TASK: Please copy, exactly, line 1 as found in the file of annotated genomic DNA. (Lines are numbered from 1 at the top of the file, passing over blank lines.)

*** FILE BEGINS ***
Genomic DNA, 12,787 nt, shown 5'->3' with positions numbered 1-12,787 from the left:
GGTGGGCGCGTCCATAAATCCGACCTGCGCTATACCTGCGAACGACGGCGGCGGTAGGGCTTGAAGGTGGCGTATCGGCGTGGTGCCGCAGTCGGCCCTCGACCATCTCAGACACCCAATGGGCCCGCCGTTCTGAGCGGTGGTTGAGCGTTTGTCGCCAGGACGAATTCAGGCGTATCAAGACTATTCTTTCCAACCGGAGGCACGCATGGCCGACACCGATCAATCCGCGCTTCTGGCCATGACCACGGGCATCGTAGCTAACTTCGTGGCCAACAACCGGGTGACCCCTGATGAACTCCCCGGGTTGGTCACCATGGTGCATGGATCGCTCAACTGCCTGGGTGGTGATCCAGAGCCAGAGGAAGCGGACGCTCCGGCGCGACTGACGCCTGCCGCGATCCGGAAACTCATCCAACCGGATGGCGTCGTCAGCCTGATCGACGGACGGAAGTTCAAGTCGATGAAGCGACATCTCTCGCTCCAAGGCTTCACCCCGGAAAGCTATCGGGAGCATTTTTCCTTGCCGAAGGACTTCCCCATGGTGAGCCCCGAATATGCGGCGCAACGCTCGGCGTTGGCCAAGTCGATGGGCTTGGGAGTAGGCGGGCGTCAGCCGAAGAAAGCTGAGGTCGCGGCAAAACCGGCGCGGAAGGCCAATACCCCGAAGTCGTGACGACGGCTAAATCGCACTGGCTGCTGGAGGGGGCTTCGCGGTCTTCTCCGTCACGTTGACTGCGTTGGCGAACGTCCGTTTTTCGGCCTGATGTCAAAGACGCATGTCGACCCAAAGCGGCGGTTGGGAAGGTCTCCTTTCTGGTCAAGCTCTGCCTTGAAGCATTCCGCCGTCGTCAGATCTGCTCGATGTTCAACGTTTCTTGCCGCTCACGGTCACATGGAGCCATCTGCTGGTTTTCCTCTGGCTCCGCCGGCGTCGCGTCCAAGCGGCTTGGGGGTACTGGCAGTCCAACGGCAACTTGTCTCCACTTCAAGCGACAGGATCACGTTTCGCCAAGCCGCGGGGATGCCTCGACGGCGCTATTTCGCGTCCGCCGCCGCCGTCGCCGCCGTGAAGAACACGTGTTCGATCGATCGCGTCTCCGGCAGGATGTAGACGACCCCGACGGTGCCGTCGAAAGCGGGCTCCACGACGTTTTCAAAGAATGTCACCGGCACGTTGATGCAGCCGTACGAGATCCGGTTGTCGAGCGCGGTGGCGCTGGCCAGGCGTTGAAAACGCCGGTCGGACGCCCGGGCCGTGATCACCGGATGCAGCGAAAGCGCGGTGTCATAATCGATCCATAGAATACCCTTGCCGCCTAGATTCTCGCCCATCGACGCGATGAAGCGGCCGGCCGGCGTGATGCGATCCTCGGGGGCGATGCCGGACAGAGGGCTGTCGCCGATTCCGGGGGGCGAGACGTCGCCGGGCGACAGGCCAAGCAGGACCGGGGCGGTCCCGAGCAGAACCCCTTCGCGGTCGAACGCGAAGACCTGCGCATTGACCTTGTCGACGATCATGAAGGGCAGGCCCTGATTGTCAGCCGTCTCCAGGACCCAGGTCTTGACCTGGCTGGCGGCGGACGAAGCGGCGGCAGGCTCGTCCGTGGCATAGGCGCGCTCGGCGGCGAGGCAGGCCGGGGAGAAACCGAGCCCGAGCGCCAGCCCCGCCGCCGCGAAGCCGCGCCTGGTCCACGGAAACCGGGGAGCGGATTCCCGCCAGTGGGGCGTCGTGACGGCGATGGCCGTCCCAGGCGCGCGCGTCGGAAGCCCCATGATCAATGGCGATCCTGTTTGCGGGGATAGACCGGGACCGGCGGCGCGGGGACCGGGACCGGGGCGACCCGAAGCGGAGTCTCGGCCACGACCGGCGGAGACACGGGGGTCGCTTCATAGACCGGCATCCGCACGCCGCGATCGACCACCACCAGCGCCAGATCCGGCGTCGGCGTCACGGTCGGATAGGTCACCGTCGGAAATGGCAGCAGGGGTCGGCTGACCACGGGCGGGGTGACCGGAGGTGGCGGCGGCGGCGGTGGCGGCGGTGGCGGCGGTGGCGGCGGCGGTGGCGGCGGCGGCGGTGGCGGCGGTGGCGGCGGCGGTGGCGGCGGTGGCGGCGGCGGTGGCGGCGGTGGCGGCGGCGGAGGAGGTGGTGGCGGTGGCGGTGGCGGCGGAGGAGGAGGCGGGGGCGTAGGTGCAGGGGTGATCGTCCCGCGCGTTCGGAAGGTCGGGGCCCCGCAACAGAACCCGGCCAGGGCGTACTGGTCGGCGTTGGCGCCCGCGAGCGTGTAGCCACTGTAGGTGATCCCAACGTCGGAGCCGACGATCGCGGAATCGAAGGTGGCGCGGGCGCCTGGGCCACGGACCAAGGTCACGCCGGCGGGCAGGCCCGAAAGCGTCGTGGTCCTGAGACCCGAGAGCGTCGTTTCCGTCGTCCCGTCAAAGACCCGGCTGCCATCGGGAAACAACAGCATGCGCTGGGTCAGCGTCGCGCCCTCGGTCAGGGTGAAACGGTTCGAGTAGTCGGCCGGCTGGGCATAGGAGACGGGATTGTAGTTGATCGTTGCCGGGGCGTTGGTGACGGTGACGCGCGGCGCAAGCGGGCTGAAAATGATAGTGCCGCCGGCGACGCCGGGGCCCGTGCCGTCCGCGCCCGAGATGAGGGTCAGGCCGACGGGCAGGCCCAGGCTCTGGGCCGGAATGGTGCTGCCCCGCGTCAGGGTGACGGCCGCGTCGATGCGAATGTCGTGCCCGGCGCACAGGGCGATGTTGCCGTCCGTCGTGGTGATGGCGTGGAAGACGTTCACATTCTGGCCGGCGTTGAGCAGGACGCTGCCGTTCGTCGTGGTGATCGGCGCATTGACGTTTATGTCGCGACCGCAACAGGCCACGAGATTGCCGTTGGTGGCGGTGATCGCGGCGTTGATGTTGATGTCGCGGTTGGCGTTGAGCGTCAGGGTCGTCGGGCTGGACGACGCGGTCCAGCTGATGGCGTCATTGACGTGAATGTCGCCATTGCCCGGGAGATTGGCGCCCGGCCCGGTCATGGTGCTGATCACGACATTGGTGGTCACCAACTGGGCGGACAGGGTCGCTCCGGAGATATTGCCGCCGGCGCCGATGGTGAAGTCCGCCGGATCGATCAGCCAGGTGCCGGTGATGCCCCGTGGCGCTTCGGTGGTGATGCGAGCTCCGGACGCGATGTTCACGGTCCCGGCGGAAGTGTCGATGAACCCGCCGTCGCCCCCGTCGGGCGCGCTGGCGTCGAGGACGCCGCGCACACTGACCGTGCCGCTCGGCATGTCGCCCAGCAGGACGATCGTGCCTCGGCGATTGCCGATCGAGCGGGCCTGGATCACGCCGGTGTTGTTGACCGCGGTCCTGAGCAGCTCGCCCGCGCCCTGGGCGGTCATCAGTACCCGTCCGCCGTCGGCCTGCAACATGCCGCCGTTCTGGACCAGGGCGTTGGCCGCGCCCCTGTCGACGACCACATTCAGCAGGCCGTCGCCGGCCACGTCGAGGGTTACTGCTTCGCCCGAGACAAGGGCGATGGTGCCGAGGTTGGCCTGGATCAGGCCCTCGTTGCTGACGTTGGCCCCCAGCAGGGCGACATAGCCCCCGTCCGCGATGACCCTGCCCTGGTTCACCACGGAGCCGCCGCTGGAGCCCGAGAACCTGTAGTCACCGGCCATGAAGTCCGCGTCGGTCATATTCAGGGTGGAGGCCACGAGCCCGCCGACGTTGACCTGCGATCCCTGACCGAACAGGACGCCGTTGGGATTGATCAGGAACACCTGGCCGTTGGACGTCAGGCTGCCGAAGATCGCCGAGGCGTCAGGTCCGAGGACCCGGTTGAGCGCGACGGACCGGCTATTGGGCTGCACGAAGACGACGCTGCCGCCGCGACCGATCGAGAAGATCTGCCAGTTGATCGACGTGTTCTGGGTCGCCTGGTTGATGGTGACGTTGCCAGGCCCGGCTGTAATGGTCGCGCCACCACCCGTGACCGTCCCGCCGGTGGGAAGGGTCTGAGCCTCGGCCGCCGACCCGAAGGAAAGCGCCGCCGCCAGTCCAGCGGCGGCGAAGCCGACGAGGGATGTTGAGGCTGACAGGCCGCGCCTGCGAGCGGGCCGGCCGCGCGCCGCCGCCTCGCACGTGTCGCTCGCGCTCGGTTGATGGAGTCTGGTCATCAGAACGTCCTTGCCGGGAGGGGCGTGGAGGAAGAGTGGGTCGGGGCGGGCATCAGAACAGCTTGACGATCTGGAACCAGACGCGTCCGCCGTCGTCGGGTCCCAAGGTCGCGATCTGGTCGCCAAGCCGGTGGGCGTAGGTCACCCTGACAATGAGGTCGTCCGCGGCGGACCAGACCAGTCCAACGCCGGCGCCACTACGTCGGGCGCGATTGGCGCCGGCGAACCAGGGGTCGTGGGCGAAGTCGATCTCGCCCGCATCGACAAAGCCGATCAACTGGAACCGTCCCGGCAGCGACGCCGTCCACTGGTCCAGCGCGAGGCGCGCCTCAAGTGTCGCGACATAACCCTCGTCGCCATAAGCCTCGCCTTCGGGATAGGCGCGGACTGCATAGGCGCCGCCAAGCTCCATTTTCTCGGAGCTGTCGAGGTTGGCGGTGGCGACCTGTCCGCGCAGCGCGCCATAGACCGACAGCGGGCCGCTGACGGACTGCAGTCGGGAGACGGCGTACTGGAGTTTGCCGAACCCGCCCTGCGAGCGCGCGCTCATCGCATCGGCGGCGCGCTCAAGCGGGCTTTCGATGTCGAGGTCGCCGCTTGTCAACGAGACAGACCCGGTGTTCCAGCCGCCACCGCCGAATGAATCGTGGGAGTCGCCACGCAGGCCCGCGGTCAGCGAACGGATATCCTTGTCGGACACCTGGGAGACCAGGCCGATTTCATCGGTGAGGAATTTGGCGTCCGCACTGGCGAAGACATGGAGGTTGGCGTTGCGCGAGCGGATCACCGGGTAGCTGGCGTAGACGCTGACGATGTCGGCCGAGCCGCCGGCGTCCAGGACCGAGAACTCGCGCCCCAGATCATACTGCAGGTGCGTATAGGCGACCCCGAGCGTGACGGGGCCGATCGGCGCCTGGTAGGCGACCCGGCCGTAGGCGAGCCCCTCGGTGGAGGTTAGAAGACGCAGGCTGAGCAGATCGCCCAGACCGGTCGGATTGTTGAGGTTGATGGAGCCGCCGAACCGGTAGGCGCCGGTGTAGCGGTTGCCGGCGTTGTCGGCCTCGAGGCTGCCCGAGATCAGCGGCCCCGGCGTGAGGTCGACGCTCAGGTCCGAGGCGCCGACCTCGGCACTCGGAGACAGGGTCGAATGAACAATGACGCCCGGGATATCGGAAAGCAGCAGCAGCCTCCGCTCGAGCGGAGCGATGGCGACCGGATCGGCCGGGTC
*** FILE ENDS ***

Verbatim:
Genomic DNA, 12,787 nt, shown 5'->3' with positions numbered 1-12,787 from the left: